A very important day for democracy and the rule of law, I'd say. The U.S. Supreme Court has decided that there indeed are limits to what this administration can do to the detainees, whether American citizens or not:
In two crucial decisions today on the scope of presidential wartime powers, the Supreme Court rejected the Bush administration's claim that it can hold suspected terrorists or "enemy combatants" on American soil without giving them a day in court.
The court said detainees, whether American citizens or not, retain their rights, at least to a legal hearing, even if they are held at the U.S. naval base in Guantanamo Bay, Cuba. Guantanamo Bay is under U.S. control and thus appropriately within the jurisdiction of U.S. courts, the high court ruled.
The president's constitutional powers, even when supported by Congress in wartime, do not include the authority to close the doors to an independent review of the legality of locking people up, the justices said.
"We have long since made clear that a state of war is not a blank check for the President when it comes to the rights of the nation's citizens," Justice Sandra Day O'Connor wrote in Hamdi et al v. Rumsfeld.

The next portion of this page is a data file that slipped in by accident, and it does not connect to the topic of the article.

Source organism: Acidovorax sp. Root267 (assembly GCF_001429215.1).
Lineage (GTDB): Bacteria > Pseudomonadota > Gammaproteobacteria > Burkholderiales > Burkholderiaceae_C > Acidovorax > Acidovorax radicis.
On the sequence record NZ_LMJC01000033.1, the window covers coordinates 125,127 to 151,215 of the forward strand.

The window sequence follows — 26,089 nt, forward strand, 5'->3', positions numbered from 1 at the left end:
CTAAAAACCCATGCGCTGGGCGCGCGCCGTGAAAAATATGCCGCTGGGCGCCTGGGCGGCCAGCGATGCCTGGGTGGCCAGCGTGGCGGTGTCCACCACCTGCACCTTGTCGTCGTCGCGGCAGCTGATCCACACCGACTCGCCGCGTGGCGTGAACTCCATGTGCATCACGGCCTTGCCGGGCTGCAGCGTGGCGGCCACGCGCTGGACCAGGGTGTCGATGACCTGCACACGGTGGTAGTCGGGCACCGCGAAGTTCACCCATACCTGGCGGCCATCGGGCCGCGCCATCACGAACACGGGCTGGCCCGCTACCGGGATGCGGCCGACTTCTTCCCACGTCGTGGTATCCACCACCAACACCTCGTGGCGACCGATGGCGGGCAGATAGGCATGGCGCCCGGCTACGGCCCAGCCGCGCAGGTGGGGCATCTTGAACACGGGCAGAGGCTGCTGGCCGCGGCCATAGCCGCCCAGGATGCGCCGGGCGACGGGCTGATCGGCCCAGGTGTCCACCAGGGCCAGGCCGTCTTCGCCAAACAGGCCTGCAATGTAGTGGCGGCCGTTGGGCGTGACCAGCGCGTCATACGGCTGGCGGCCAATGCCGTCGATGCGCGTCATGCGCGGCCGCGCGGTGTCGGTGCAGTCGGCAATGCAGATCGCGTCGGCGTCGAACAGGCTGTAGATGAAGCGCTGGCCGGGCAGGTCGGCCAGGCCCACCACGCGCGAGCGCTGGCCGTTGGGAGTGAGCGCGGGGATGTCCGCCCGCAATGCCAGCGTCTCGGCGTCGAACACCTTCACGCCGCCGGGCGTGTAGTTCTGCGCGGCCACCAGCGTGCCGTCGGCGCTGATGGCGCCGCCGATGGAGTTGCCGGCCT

The two cases that were decided today are Hamdi et al. vs. Rumsfeld and Rasul et al. vs. Bush (don't you just love those terms?). The Hamdi case concerns the rights of American citizens and the Rasul case those of foreigners who have been detained as enemy combatants and are now held in a location under U.S. control. In both cases the Court argued that the detainees must have at least the right to some kind of legal hearing. As expected, Scalia, Rehnquist and Thomas dissented on the decision concerning foreigners' rights to a legal hearing.
These decisions are wonderful, and made me skip and jump from joy. Which is really quite sad, as their contents are what any sane person would expect from a democratic country with an evolved legal system and values. So far have we strayed from such an ideal, I guess, that I fully expected something less from the Supremes. I'm glad I was proved wrong, for once.